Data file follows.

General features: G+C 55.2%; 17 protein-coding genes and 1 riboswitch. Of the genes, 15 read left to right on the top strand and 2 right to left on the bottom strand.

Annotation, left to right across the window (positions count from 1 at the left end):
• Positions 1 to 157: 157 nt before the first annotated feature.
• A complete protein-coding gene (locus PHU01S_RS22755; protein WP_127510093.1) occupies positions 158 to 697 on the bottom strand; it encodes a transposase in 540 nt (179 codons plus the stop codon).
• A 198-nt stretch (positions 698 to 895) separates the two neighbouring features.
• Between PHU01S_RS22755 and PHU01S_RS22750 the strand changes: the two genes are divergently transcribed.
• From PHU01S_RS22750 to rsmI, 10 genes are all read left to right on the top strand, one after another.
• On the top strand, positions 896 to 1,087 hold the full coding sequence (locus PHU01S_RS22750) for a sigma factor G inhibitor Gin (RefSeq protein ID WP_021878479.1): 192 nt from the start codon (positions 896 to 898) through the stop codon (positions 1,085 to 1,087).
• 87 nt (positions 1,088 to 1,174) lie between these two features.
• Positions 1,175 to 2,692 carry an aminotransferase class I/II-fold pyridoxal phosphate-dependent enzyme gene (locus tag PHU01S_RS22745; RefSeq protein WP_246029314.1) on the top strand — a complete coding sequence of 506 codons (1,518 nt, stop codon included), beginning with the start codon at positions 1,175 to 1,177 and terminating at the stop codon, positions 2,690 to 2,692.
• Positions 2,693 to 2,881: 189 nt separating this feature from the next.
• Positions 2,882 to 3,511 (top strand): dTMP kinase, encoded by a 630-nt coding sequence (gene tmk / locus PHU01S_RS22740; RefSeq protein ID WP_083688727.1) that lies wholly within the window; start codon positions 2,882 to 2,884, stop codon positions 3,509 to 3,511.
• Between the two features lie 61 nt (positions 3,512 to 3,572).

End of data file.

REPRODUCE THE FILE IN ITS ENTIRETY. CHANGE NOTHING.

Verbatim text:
General features: G+C 55.2%; 17 protein-coding genes and 1 riboswitch. Of the genes, 15 read left to right on the top strand and 2 right to left on the bottom strand.

Annotation, left to right across the window (positions count from 1 at the left end):
• Positions 1 to 157: 157 nt before the first annotated feature.
• A complete protein-coding gene (locus PHU01S_RS22755; protein WP_127510093.1) occupies positions 158 to 697 on the bottom strand; it encodes a transposase in 540 nt (179 codons plus the stop codon).
• A 198-nt stretch (positions 698 to 895) separates the two neighbouring features.
• Between PHU01S_RS22755 and PHU01S_RS22750 the strand changes: the two genes are divergently transcribed.
• From PHU01S_RS22750 to rsmI, 10 genes are all read left to right on the top strand, one after another.
• On the top strand, positions 896 to 1,087 hold the full coding sequence (locus PHU01S_RS22750) for a sigma factor G inhibitor Gin (RefSeq protein ID WP_021878479.1): 192 nt from the start codon (positions 896 to 898) through the stop codon (positions 1,085 to 1,087).
• 87 nt (positions 1,088 to 1,174) lie between these two features.
• Positions 1,175 to 2,692 carry an aminotransferase class I/II-fold pyridoxal phosphate-dependent enzyme gene (locus tag PHU01S_RS22745; RefSeq protein WP_246029314.1) on the top strand — a complete coding sequence of 506 codons (1,518 nt, stop codon included), beginning with the start codon at positions 1,175 to 1,177 and terminating at the stop codon, positions 2,690 to 2,692.
• Positions 2,693 to 2,881: 189 nt separating this feature from the next.
• Positions 2,882 to 3,511 (top strand): dTMP kinase, encoded by a 630-nt coding sequence (gene tmk / locus PHU01S_RS22740; RefSeq protein ID WP_083688727.1) that lies wholly within the window; start codon positions 2,882 to 2,884, stop codon positions 3,509 to 3,511.
• Between the two features lie 61 nt (positions 3,512 to 3,572).